Why Do Simple, Inexpensive Convergence Training Exercises Continue to Perform as Well as More Expensive Computer-Based Home Therapies? Uncoupling Your Expectations
WHY DO SIMPLE, INEXPENSIVE CONVERGENCE TRAINING EXERCISES CONTINUE TO PERFORM AS WELL AS MORE EXPENSIVE COMPUTER-BASED HOME THERAPIES? UNCOUPLING YOUR EXPECTATIONS
Aust Orthopt J 2020 Volume 52: 4-13
Alex Christoff CO1
1The Wilmer Eye Institute at John Hopkins Hospital, Baltimore, Maryland, USA
Convergence insufficiency is a common disorder of binocular vision affecting older children, teenagers, and adults. Patients with convergence insufficiency report symptoms of reading difficulty, eyestrain or discomfort associated with near activities, blurred vision, and headache. Affected individuals are unable to maintain fusional convergence during near activities. The diagnosis is made based on a remote near point of convergence and decreased positive fusional vergence amplitudes at near fixation. Treatment of convergence insufficiency includes orthoptic exercises designed to build convergence amplitudes, spectacles to address presbyopia, computer orthoptics that simulate the vergence demands addressed by traditional orthoptic exercises, and office and home-based vision therapy.
Researchers have sought to compare the advantages of more costly, contemporary treatments to inexpensive, simple home therapies with widely varying results. No consensus exists as to superiority of one treatment over the next in terms of reduction of symptoms, or improved objective clinical measures, regardless of cost. Simple, orthoptic convergence training exercises for use at home continue to perform well in patients with symptomatic convergence insufficiency. Three cases treated successfully with simple jump vergence exercises that preserve the fundamental neuro-sensory relationship between convergence and accommodation are presented to illustrate how compliance and adequate treatment application of inexpensive home therapies continues to improve objective measurement of convergence amplitudes and near point of convergence, and subjective symptoms. A review of the visual sciences literature reveals how asthenopic symptoms have been shown to develop in healthy volunteers in laboratory conditions after prolonged viewing of simulated 3-dimensional images on a flat-panel computer monitor like those used in popular computer vergence training programs.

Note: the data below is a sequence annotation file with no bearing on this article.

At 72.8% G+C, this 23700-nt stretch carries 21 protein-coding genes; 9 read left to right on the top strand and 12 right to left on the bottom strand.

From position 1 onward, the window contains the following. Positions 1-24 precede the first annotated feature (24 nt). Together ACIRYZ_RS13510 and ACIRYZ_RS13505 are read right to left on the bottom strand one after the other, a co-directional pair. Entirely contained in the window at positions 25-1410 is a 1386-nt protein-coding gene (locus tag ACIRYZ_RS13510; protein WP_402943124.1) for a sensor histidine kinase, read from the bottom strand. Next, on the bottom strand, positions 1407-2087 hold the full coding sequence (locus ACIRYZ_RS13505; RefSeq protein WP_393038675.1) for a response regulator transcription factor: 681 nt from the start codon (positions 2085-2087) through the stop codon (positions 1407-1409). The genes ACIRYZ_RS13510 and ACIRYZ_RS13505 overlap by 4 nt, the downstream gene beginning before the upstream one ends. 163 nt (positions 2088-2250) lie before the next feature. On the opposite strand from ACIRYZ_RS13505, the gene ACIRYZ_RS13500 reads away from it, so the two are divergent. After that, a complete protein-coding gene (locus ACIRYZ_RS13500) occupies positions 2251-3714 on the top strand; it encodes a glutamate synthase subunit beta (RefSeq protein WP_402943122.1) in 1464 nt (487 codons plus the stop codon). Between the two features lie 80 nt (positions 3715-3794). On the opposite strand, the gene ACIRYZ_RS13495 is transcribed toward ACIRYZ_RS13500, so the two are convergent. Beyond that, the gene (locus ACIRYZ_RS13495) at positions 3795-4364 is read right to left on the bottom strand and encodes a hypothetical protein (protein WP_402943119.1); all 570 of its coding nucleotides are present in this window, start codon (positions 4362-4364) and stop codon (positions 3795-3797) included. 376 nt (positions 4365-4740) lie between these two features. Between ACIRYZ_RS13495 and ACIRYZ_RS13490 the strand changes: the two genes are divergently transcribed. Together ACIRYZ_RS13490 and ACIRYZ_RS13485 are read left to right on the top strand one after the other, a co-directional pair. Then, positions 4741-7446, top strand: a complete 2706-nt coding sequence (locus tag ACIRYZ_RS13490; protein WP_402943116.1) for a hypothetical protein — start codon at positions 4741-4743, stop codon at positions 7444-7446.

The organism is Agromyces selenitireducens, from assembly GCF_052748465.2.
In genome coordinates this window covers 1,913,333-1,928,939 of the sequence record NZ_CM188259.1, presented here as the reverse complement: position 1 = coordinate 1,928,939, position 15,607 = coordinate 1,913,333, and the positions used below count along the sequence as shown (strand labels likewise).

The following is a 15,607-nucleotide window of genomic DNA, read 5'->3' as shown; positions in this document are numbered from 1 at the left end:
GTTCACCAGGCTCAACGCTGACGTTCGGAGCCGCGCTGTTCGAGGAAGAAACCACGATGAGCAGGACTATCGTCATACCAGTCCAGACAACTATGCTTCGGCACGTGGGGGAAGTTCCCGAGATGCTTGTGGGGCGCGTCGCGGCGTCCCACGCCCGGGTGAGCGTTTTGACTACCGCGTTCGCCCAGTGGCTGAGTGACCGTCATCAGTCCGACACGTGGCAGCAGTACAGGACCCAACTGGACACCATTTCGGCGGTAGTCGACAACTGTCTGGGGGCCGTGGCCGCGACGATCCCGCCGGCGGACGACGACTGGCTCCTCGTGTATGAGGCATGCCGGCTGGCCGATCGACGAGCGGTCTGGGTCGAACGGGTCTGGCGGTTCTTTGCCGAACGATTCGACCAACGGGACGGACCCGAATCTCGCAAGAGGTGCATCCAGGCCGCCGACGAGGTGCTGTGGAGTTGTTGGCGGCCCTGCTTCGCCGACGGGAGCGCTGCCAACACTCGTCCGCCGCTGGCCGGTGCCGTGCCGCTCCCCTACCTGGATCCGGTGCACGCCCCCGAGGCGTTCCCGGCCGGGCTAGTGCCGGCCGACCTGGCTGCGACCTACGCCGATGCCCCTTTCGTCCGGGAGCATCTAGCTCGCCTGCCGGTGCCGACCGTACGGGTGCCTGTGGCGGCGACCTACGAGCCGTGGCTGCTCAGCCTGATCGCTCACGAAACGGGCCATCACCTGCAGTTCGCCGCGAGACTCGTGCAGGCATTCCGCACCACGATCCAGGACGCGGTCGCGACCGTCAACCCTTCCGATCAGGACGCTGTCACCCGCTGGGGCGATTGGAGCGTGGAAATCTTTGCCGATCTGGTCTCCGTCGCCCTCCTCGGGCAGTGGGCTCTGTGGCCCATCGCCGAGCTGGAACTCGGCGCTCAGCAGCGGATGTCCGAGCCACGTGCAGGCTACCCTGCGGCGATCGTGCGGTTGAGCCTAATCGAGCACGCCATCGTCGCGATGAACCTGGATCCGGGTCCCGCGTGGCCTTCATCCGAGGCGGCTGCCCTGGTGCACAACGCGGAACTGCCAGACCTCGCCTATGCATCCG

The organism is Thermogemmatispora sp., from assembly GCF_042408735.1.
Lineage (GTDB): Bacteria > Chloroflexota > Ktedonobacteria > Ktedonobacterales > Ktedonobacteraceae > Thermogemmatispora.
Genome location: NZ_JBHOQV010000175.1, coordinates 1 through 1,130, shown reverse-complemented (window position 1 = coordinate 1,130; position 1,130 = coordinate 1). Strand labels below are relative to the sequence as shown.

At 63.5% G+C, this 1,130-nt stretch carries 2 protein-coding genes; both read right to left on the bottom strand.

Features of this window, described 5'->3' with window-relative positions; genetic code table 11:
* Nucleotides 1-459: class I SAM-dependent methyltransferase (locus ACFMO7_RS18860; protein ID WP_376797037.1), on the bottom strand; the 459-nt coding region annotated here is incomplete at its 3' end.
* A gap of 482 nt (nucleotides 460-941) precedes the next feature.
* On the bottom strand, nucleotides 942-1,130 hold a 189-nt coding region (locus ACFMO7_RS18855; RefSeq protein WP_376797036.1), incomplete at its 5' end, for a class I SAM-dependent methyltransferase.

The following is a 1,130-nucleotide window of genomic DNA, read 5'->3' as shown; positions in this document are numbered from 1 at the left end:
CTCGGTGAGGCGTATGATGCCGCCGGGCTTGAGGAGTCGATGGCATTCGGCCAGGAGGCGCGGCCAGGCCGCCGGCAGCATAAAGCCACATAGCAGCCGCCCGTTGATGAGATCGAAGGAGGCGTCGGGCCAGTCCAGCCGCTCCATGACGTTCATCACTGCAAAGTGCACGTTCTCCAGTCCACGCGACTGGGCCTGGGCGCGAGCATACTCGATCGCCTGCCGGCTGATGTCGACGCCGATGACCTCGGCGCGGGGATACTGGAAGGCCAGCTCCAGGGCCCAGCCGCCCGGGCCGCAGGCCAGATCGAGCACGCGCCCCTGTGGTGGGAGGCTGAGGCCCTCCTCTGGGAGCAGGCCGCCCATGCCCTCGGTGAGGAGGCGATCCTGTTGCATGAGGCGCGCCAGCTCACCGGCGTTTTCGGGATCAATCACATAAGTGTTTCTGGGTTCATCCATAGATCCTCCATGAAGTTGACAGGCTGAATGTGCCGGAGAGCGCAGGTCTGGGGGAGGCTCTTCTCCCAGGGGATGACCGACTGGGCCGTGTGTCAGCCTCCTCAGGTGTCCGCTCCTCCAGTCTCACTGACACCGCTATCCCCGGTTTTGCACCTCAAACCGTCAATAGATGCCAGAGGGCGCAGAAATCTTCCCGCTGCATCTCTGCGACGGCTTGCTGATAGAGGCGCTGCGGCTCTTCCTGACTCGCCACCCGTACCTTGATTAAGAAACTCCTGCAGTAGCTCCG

Convergence Insufficiency, convergence near point, asthenopia, positive fusional convergence amplitudes